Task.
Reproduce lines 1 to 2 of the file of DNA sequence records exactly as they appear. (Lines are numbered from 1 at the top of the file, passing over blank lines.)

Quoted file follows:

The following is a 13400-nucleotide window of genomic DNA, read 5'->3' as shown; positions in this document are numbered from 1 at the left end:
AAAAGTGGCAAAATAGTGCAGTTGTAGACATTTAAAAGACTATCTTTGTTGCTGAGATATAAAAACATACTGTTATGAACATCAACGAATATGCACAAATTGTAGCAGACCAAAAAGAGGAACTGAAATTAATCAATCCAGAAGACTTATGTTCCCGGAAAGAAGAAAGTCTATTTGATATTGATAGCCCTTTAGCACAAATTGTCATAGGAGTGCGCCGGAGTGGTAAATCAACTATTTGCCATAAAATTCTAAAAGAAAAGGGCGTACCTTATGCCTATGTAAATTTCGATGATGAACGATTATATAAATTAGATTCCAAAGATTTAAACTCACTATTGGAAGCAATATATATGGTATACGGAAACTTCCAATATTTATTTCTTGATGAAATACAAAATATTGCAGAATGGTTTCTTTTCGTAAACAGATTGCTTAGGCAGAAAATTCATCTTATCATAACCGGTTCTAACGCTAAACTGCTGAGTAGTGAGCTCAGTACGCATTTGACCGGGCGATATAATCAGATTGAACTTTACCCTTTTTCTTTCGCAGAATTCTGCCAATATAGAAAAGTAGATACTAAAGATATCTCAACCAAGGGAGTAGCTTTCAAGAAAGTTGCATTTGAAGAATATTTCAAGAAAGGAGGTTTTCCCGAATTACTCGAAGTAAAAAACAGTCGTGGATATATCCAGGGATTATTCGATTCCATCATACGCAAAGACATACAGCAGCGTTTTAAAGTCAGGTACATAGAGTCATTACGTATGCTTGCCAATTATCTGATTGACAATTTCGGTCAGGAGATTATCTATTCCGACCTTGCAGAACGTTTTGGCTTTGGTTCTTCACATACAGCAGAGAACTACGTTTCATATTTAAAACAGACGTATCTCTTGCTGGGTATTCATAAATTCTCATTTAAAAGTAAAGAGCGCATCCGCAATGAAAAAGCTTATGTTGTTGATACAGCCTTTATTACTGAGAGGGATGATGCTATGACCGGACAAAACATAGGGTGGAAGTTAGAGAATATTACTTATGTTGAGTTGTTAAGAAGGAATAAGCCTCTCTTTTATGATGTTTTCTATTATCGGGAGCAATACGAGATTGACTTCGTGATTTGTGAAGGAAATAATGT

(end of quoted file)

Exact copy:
The following is a 13400-nucleotide window of genomic DNA, read 5'->3' as shown; positions in this document are numbered from 1 at the left end:
AAAAGTGGCAAAATAGTGCAGTTGTAGACATTTAAAAGACTATCTTTGTTGCTGAGATATAAAAACATACTGTTATGAACATCAACGAATATGCACAAATTGTAGCAGACCAAAAAGAGGAACTGAAATTAATCAATCCAGAAGACTTATGTTCCCGGAAAGAAGAAAGTCTATTTGATATTGATAGCCCTTTAGCACAAATTGTCATAGGAGTGCGCCGGAGTGGTAAATCAACTATTTGCCATAAAATTCTAAAAGAAAAGGGCGTACCTTATGCCTATGTAAATTTCGATGATGAACGATTATATAAATTAGATTCCAAAGATTTAAACTCACTATTGGAAGCAATATATATGGTATACGGAAACTTCCAATATTTATTTCTTGATGAAATACAAAATATTGCAGAATGGTTTCTTTTCGTAAACAGATTGCTTAGGCAGAAAATTCATCTTATCATAACCGGTTCTAACGCTAAACTGCTGAGTAGTGAGCTCAGTACGCATTTGACCGGGCGATATAATCAGATTGAACTTTACCCTTTTTCTTTCGCAGAATTCTGCCAATATAGAAAAGTAGATACTAAAGATATCTCAACCAAGGGAGTAGCTTTCAAGAAAGTTGCATTTGAAGAATATTTCAAGAAAGGAGGTTTTCCCGAATTACTCGAAGTAAAAAACAGTCGTGGATATATCCAGGGATTATTCGATTCCATCATACGCAAAGACATACAGCAGCGTTTTAAAGTCAGGTACATAGAGTCATTACGTATGCTTGCCAATTATCTGATTGACAATTTCGGTCAGGAGATTATCTATTCCGACCTTGCAGAACGTTTTGGCTTTGGTTCTTCACATACAGCAGAGAACTACGTTTCATATTTAAAACAGACGTATCTCTTGCTGGGTATTCATAAATTCTCATTTAAAAGTAAAGAGCGCATCCGCAATGAAAAAGCTTATGTTGTTGATACAGCCTTTATTACTGAGAGGGATGATGCTATGACCGGACAAAACATAGGGTGGAAGTTAGAGAATATTACTTATGTTGAGTTGTTAAGAAGGAATAAGCCTCTCTTTTATGATGTTTTCTATTATCGGGAGCAATACGAGATTGACTTCGTGATTTGTGAAGGAAATAATGT